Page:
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Sandy Stirs Price Spike for Used Cars

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Expect used-car prices to rise nationally because of Hurricane Sandy.

The storm destroyed about 250,000 used vehicles on the East Coast, and maybe more, according to estimates by the National Automobile Dealers Association.

That puts pressure on what already is a tight supply of good-condition, late-model used cars and could push prices for such vehicles up by 0.5 percent to 1.5 percent in December, said Jonathan Banks, an analyst with NADA.

The dealer group said that amounts to a little more than $50 to $175 for the average used vehicle.

Auto information company Edmunds.com projects a higher estimate, saying that used car prices will climb $700 to $1,000 “in the short term.”

While this will be felt most keenly on the East Coast, the rest of the nation is not immune, Banks said.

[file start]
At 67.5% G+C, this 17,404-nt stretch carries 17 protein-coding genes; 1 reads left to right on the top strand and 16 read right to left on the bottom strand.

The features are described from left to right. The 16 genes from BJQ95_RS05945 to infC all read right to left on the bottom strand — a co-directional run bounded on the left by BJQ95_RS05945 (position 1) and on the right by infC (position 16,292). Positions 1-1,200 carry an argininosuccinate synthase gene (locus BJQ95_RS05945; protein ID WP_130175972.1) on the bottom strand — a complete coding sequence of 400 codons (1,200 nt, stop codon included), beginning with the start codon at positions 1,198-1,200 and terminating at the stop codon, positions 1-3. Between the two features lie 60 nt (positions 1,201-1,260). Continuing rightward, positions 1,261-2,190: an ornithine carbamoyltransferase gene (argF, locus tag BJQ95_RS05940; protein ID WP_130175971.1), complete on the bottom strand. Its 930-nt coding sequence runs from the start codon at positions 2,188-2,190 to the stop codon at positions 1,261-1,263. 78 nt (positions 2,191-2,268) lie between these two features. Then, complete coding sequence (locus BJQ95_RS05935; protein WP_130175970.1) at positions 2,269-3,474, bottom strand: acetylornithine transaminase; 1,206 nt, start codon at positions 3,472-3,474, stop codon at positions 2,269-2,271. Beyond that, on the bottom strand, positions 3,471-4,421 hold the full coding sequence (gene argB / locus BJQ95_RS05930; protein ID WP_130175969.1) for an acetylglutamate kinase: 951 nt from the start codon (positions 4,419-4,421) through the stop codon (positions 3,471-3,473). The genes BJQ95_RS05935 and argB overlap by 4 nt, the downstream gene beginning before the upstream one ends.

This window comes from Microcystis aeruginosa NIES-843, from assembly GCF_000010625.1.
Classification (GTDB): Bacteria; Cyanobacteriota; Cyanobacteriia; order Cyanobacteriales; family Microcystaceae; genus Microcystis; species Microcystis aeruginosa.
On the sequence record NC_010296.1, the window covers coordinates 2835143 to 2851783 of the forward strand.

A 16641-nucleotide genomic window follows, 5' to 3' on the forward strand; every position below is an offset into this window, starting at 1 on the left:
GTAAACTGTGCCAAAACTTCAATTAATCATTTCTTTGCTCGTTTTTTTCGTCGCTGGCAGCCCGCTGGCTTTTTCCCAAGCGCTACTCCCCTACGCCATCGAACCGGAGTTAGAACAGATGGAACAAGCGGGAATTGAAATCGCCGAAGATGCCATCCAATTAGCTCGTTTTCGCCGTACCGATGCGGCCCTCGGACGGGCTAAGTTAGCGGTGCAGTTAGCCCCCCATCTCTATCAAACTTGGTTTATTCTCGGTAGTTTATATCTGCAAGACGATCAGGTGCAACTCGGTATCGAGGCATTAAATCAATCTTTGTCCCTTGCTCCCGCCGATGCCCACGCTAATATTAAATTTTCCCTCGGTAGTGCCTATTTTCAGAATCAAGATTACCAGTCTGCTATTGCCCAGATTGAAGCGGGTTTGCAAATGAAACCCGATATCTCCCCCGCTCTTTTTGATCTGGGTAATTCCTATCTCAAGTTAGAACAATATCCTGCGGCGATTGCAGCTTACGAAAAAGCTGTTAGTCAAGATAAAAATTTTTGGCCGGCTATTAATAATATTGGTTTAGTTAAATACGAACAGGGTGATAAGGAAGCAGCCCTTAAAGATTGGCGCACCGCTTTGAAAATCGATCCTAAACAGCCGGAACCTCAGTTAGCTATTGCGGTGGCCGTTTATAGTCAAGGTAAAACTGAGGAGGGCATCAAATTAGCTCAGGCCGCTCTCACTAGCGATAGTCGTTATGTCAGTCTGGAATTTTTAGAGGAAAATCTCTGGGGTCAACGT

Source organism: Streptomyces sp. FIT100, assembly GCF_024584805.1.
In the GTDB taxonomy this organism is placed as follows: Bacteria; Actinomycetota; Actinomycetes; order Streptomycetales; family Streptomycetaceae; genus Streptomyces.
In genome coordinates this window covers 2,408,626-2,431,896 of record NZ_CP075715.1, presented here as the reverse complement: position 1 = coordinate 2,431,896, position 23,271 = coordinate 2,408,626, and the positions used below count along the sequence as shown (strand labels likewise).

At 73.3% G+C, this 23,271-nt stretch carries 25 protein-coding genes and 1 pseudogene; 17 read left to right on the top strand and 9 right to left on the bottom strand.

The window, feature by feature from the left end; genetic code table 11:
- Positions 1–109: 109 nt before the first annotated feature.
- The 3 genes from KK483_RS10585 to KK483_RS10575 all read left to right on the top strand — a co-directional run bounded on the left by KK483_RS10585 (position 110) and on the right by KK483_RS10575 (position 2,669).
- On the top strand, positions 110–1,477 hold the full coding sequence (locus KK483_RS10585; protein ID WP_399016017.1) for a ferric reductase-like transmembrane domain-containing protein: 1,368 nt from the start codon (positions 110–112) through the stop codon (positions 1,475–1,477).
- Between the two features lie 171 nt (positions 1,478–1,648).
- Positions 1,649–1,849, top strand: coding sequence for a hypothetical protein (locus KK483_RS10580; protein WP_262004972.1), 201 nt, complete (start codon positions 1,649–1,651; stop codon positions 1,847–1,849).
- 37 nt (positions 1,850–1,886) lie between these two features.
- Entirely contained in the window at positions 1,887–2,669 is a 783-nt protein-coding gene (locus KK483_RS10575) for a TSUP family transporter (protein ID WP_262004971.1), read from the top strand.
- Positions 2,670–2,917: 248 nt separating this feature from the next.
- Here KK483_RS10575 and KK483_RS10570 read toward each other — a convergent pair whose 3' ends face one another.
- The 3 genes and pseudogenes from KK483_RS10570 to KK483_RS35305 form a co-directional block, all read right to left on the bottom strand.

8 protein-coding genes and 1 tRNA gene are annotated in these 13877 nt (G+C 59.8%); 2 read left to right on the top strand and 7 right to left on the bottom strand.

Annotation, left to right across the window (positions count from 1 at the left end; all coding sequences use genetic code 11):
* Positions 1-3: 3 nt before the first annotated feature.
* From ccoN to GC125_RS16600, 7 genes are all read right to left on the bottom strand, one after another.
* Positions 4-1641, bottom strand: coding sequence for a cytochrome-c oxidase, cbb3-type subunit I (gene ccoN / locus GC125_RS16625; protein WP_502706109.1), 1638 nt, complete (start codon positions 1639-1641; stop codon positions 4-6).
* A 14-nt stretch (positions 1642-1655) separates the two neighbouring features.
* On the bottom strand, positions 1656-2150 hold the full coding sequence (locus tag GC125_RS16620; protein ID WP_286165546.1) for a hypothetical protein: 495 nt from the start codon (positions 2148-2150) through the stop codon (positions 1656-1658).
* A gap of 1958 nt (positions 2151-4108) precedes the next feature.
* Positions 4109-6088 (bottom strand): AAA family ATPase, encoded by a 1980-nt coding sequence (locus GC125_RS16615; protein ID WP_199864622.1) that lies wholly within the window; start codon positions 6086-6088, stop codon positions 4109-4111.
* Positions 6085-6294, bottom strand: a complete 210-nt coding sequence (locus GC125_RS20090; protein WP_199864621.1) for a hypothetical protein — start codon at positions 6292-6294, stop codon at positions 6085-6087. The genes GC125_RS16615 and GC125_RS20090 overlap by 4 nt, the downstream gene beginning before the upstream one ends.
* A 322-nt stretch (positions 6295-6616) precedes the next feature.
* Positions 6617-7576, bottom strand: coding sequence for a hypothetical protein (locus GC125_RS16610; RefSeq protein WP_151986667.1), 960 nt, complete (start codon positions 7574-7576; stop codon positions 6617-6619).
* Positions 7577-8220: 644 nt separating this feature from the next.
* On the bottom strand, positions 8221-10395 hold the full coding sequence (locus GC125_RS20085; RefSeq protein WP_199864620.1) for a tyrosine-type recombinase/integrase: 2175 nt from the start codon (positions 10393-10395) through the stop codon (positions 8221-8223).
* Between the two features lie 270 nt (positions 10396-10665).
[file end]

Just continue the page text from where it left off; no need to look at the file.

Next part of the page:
“We have seen a trend for dealers, regardless of where they are located, buying inventory online and that means that geography is not as important as in the past,” he said. “It used to be that dealers would buy cars from a physical auction near their dealership.”

Pulling such a huge number of vehicles out of the U.S. fleet will have an impact at the national level, Banks said.

The problem is compounded by at least tens of thousands of new cars that were destroyed both at dealerships and storage yards in the New York and New Jersey areas hit hardest by the storm.

“Many dealers lost a significant amount of inventory. One Honda dealer told me he lost 600 new units,” Banks said.

Fisker Automotive, the Anaheim, Calif., maker of $100,000 plug-in hybrid sports cars, said it lost 30 vehicles with a retail value of $30 million at a port storage facility in New Jersey. A spokesman said the cars were insured and the company won’t suffer a financial loss.

Toyota has said it might have lost as many as 4,500 Toyota, Scion and Lexus new vehicles to flooding and storm damage.

All of this is going to create problems for consumers in the region who need to replace their rides quickly.
— This article appeared on page B1 of the Albuquerque Journal

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